The CSS Working Group gave that a thumbs-up a couple weeks ago. The super-duper conceptual proposal being that we can animate or transition from, say, display: block to display: none.

It’s a bit of a brain-twister to reason about because setting display: none on an element cancels animations. And adding it restarts animations. Per the spec:

Setting the display property to none will terminate any running animation applied to the element and its descendants. If an element has a display of none, updating display to a value other than none will start all animations applied to the element by the animation-name property, as well as all animations applied to descendants with display other than none.

That circular behavior is what makes the concept seemingly dead on arrival. But if @keyframes supported any display value other than none, then there’s no way for none to cancel or restart things. That gives non-none values priority, allowing none to do its thing only after the animation or transition has completed.

Miriam’s toot (this is what we’re really calling these, right?) explains how this might work:

We’re not exactly interpolating between, say, block and none, but allowing block to stay intact until the time things stop moving and it’s safe to apply none. These are keywords, so there are no explicit values between the two. As such, this remains a discrete animation. We’re toggling between two values once that animation is complete.

This is the Robert Flack’s example pulled straight from the discussion:

@keyframes slideaway {
  from { display: block; }
  to { transform: translateY(40px); opacity: 0;}

.hide {
  animation: slideaway 200ms;
  display: none;

This is a helpful example because it shows how the first frame sets the element to display: block, which is given priority over the underlying display: none as a non-none value. That allows the animation to run and finish without none cancelling or resetting it in the process since it only resolves after the animation.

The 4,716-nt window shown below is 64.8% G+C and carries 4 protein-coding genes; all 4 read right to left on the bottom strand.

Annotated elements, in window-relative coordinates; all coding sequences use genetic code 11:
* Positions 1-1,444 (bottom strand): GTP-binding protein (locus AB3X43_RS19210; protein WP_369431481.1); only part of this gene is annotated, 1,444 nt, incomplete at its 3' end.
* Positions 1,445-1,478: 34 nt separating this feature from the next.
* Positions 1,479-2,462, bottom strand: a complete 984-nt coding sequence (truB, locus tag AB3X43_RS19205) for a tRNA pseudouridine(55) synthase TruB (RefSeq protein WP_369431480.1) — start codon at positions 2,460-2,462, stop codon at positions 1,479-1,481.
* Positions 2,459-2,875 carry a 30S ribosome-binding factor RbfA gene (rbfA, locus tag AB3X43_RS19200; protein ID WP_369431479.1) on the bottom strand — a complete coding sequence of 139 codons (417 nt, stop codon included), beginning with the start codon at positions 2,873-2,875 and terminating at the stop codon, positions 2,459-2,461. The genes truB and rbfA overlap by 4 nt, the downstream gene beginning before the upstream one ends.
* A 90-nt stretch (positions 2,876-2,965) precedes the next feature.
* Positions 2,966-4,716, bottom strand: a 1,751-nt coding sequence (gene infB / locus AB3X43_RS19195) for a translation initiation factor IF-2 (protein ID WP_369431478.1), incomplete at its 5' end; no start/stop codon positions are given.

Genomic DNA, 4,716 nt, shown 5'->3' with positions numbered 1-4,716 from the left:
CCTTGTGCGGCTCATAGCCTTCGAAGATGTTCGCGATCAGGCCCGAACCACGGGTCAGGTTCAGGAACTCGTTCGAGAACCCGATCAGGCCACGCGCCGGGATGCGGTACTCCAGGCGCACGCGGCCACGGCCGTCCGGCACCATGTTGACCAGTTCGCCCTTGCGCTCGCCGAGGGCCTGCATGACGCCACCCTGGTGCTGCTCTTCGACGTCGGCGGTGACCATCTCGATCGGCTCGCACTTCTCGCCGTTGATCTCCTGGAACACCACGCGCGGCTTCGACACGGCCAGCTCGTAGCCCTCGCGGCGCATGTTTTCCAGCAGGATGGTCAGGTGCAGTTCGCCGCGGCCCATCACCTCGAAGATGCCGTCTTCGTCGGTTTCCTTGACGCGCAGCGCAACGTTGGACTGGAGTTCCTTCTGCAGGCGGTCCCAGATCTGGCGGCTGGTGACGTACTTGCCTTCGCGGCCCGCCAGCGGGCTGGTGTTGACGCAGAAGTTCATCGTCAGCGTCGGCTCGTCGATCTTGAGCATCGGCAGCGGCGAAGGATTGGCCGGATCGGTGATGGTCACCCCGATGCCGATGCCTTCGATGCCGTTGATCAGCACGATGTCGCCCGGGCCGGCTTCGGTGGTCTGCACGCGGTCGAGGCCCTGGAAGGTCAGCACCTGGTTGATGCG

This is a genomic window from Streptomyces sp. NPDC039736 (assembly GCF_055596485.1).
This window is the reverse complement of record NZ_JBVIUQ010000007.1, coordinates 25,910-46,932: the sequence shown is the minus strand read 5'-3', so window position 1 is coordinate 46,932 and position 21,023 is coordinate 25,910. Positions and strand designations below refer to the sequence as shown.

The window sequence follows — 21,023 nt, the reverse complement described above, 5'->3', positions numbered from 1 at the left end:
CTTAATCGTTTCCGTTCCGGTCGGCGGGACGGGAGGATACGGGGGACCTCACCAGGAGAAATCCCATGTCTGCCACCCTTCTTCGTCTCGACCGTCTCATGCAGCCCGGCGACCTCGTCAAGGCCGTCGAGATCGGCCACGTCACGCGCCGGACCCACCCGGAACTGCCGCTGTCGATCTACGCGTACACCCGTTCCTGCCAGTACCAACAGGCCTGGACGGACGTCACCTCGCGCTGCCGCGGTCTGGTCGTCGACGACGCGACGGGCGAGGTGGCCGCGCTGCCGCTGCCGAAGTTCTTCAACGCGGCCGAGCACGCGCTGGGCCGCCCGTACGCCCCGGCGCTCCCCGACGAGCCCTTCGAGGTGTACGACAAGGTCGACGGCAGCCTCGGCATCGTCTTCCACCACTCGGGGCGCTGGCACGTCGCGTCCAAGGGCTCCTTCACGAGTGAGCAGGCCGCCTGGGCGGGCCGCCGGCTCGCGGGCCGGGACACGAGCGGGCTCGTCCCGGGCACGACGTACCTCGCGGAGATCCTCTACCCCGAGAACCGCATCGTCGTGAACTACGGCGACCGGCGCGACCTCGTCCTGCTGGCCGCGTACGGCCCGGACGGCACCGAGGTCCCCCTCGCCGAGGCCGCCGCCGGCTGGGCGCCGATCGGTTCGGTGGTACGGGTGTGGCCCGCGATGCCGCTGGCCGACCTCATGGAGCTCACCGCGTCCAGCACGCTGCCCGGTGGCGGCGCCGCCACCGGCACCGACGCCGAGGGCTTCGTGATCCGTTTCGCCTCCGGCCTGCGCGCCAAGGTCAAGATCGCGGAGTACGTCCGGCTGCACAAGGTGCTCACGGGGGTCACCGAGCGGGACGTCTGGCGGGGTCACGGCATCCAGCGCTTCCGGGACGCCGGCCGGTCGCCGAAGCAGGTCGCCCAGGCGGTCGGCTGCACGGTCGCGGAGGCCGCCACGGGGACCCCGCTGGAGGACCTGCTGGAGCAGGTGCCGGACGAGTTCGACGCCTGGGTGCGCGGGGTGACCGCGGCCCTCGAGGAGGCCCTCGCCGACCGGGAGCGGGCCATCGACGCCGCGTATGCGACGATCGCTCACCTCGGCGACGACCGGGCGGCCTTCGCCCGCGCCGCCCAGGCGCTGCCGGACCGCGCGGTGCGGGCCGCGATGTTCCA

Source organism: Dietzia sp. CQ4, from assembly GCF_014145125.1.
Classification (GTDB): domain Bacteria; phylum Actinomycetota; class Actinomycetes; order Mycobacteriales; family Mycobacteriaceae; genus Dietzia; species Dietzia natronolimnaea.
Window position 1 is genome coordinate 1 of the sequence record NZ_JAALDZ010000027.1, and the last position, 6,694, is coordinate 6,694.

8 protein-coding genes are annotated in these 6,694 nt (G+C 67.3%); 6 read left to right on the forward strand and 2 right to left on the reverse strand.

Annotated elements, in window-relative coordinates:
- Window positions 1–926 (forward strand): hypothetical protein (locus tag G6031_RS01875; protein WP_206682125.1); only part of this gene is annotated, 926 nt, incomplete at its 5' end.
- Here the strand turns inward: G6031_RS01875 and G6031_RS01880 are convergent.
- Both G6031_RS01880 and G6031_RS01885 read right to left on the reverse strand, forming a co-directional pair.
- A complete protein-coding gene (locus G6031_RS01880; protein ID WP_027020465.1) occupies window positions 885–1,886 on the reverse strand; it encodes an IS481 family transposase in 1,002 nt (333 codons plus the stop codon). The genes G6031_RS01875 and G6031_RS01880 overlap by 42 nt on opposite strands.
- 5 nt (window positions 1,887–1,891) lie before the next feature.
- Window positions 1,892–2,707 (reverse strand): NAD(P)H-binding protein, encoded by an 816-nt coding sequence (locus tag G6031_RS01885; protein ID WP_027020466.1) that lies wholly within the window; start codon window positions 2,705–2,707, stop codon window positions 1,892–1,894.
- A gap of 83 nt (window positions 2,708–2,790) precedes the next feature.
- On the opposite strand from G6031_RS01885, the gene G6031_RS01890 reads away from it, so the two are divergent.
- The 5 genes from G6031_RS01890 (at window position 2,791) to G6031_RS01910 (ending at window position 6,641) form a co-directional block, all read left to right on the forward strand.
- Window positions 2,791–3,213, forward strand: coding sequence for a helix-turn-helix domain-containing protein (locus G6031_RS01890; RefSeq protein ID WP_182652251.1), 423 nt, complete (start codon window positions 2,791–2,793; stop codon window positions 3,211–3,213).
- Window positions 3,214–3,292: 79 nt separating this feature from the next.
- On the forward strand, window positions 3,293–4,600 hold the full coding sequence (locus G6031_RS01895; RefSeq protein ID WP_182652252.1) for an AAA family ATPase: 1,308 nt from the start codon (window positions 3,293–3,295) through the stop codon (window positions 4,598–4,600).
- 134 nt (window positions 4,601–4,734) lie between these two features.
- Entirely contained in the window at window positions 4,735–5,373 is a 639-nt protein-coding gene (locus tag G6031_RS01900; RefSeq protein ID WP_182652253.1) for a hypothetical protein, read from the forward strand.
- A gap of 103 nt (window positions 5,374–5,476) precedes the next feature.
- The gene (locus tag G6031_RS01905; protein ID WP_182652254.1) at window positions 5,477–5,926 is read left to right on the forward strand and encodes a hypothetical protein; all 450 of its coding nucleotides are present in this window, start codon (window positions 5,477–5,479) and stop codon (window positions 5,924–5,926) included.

This is the example Miriam referenced on Mastodon:

.hide {
  transition: opacity 200ms, display 200ms;
  display: none;
  opacity: 0;

We’re dealing with a transition this time. The underlying display value is set to none before anything happens, so it’s completely out of the document flow. Now, if we were to transition this on hover, maybe like this:

.hide:hover {
  display: block;
  opacity: 1;

…then the element should theoretically fade in at 200ms. Again, we’re toggling between display values, but block is given priority so the transition isn’t cancelled up front and is actually applied after opacity finishes its transition.

At least that’s how my mind is reading into it. I’m glad there are super smart people thinking these things through because I imagine there’s a ton to sort out. Like, what happens if multiple animations are assigned to an element — will none reset or cancel any of those? I’m sure everything from infinite animations, reversed directions, and all sorts of other things will be addressed in time.

But what a super cool first step!

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